By Fr. Shenan J. Boquet, Human Life International, July 15, 2019
Sign of Hope
“In its most profound reality, love is essentially a gift; and conjugal love, while leading the spouses to the reciprocal “knowledge” which makes them “one flesh,” does not end with the couple, because it makes them capable of the greatest possible gift, the gift by which they become cooperators with God for giving life to a new human person. Thus the couple, while giving themselves to one another, give not just themselves but also the reality of children, who are a living reflection of their love, a permanent sign of conjugal unity and a living and inseparable synthesis of their being a father and a mother.”
— Pope St. John Paul II (Familiaris Consortio, 14)
The English writer G.K. Chesterton loved pointing out that we are surrounded by seemingly “ordinary” things that are in fact so suffused with beauty and mystery, that we ought by all rights to be walking about in a perpetual state of stunned wonder. As he famously put it: “There is a law written in the darkest of the Books of Life, and it is this: If you look at a thing nine hundred and ninety-nine times, you are perfectly safe; if you look at it the thousandth time, you are in frightful danger of seeing it for the first time.” What he meant is, that thousandth time, you might slough off your old pereptual habits that took the thing for granted and see the thing for what it is: a pure, mysterious gift.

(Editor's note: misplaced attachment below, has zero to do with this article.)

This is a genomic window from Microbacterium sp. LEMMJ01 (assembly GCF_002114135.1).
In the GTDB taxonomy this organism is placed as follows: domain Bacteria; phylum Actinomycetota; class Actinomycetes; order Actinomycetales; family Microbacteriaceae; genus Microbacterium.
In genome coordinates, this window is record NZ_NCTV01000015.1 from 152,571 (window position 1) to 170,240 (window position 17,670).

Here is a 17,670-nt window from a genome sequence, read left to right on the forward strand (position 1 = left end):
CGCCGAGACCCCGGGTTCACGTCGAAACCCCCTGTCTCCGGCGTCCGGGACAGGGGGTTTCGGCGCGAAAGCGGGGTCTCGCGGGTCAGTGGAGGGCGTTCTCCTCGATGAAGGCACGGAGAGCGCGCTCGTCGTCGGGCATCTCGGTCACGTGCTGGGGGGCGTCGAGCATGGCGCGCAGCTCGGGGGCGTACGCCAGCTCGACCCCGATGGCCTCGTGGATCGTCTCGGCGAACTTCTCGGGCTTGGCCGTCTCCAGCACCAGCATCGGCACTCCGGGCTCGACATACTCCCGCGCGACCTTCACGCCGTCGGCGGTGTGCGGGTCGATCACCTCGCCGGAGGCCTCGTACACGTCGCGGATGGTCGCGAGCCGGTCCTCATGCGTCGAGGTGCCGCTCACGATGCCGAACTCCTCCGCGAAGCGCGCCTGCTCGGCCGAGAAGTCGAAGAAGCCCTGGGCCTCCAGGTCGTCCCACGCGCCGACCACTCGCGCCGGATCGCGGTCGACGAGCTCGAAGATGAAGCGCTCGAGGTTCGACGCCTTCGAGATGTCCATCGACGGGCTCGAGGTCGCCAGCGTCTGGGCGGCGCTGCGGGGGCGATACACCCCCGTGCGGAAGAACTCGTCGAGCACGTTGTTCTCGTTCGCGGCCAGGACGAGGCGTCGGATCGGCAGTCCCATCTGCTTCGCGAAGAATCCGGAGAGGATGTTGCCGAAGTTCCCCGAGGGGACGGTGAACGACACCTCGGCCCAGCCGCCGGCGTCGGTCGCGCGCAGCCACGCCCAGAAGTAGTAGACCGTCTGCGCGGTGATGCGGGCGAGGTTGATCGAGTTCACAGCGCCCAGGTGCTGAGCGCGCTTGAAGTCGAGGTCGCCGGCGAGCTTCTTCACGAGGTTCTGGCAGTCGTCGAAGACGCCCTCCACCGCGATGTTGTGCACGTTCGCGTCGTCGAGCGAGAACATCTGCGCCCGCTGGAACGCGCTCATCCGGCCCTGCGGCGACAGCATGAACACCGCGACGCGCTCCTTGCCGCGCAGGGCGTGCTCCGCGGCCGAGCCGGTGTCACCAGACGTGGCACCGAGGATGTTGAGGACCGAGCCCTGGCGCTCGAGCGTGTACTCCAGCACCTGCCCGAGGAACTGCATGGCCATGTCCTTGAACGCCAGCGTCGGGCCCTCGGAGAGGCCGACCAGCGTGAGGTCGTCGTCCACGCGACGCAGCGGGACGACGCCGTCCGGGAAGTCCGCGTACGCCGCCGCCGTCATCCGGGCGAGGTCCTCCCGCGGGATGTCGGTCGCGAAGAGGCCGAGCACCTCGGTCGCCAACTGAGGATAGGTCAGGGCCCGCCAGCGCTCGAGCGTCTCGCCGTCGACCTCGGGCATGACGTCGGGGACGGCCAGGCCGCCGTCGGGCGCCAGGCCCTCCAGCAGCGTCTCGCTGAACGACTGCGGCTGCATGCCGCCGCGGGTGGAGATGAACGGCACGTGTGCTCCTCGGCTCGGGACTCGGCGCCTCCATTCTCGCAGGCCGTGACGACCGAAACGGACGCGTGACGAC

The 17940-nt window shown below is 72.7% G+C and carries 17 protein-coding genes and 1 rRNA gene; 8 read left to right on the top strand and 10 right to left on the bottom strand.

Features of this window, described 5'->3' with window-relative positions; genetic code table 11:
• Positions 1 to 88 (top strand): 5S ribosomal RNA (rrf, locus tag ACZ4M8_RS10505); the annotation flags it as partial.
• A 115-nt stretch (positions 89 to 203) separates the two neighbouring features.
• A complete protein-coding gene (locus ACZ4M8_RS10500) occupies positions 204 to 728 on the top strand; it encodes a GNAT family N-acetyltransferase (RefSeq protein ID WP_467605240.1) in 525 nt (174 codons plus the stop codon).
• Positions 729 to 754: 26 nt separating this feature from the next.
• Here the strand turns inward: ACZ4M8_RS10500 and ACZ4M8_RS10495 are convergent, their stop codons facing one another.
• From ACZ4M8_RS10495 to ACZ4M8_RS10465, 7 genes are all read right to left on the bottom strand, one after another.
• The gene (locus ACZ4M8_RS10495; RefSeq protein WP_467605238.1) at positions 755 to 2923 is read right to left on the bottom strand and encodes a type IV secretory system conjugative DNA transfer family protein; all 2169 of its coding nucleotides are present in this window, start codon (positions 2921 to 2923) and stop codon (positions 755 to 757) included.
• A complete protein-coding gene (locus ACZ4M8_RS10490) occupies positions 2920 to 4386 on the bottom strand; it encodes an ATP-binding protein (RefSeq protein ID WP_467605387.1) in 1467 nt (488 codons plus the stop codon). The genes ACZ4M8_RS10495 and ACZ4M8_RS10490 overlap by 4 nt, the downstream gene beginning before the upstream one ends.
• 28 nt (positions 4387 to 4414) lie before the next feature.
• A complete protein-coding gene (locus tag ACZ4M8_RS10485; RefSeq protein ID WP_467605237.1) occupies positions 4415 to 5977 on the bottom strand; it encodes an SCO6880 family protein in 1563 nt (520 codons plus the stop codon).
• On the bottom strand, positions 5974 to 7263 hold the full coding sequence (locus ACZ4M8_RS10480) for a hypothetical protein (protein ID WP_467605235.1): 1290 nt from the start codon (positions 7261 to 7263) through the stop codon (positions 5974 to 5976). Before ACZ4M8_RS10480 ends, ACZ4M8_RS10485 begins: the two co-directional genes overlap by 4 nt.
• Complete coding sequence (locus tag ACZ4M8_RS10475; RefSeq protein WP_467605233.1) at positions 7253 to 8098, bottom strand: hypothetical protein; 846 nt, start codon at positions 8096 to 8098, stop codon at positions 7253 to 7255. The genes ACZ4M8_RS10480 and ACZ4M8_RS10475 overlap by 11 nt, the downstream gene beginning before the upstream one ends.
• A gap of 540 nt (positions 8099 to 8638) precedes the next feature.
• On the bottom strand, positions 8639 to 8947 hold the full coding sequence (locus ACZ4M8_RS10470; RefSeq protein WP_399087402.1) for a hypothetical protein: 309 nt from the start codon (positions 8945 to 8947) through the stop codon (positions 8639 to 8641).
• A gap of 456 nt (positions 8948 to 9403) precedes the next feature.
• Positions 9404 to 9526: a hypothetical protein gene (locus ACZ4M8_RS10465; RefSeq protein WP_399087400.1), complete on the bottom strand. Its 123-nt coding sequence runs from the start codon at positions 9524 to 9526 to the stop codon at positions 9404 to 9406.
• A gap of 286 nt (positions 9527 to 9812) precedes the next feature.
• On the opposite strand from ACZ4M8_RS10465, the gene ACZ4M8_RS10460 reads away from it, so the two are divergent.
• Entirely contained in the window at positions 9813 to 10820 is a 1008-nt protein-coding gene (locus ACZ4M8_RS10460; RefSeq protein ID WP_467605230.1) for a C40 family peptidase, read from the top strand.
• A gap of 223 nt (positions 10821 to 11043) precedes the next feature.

G. K. Chesterton, aged 31
One of the ordinary things that Chesterton sought to show us in a new light was the family. A quote often attributed to him goes like this: “The most extraordinary thing in the world is an ordinary man and an ordinary woman and their ordinary children.” Now, I can’t seem to find a source for this quote. But the sentiment is unquestionably Chestertonian in nature. The fact of a man and a woman falling in love, their desire to unite their lives together with an unbreakable vow, and the children that – God willing – naturally follow: on the one hand these are utterly straightforward things, and on the other, filled with an unspeakable beauty and mystery. These ordinary things are really the most extraordinary things. ….